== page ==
New York Attorney General Eric Schneiderman says his office has reached a $10 million settlement with EY over its role in auditing Lehman Brothers financial statements, which infamously hid tens of billions in leverage before collapsing in 2008 at the peak of the financial crisis.
"After many years of costly litigation we are pleased to put this matter behind us, with no findings of wrongdoing by EY or any of its professionals,” EY said in a written statement.
Schneiderman says the $10 million will be distributed as restitution to Lehman Brothers investors, along with $99 million paid by EY to settle a private federal class action. An unspecified portion of the $10 million settlement will be retained by the state of New York for investigation and litigation costs.
New York pursued action against EY in Manhattan Supreme Court alleging EY approved Lehman’s use of “Repo 105” transactions to transfer off the balance sheet investment grade securities for cash, but with a binding agreement to repurchase the securities often in only a few days. The transfers occurred around key financial reporting dates so as to remove leverage from Lehman’s balance sheet.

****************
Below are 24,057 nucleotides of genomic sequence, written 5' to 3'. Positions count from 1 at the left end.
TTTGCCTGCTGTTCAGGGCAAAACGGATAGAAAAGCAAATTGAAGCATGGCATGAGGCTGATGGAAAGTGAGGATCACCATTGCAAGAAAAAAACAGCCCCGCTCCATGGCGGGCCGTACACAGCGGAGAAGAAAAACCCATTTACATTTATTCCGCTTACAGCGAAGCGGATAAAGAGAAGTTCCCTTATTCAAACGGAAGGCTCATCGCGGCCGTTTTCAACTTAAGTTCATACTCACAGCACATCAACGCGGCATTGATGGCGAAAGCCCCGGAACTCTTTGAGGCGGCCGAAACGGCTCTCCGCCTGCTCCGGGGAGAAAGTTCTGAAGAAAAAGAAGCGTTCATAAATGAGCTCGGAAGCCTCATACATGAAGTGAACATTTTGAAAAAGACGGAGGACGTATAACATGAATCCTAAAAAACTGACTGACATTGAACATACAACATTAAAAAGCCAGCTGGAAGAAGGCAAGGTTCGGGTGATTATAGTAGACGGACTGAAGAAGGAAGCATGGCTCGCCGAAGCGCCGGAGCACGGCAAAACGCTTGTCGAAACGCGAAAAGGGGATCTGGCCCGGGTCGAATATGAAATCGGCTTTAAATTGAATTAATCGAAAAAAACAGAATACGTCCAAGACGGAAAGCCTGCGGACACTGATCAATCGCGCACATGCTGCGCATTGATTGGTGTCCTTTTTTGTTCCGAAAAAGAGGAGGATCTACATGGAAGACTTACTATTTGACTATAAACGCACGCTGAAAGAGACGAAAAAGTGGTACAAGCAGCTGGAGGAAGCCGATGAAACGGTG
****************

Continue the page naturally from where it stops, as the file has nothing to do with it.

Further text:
New York says EY allowed the treatment of the transfers as sales without disclosure to investors that they were financings. “The Repos 105 transactions served no legitimate business purpose,” said Schneiderman in a statement. “Lehman used the funds derived from the transactions to pay down billions of dollars of liabilities, which had the effect of temporarily and misleadingly reducing Lehman’s leverage ratios, an important metric for analyzing Lehman’s liquidity and financial health.”
EY said when the case was filed that it has no factual or legal basis and represented an attempt by the Attorney General to direct claims at the audit firm rather than the company that took the alleged actions. “Lehman’s audited financial statements clearly portrayed Lehman as a highly leveraged entity operating in a risky and volatile industry,” EY said. “In short, Lehman’s bankruptcy was not caused by any accounting issues. We look forward to presenting the facts in a court of law.”
The Financial Accounting Standards Board revised the accounting rules around repurchase agreements in 2011 to close the loophole through which Lehman’s accounting apparently slipped. The Securities and Exchange Commission launched a search and warning in 2010 to determine other companies might be relying on repurchase guidance to hide debt and to deter the practice.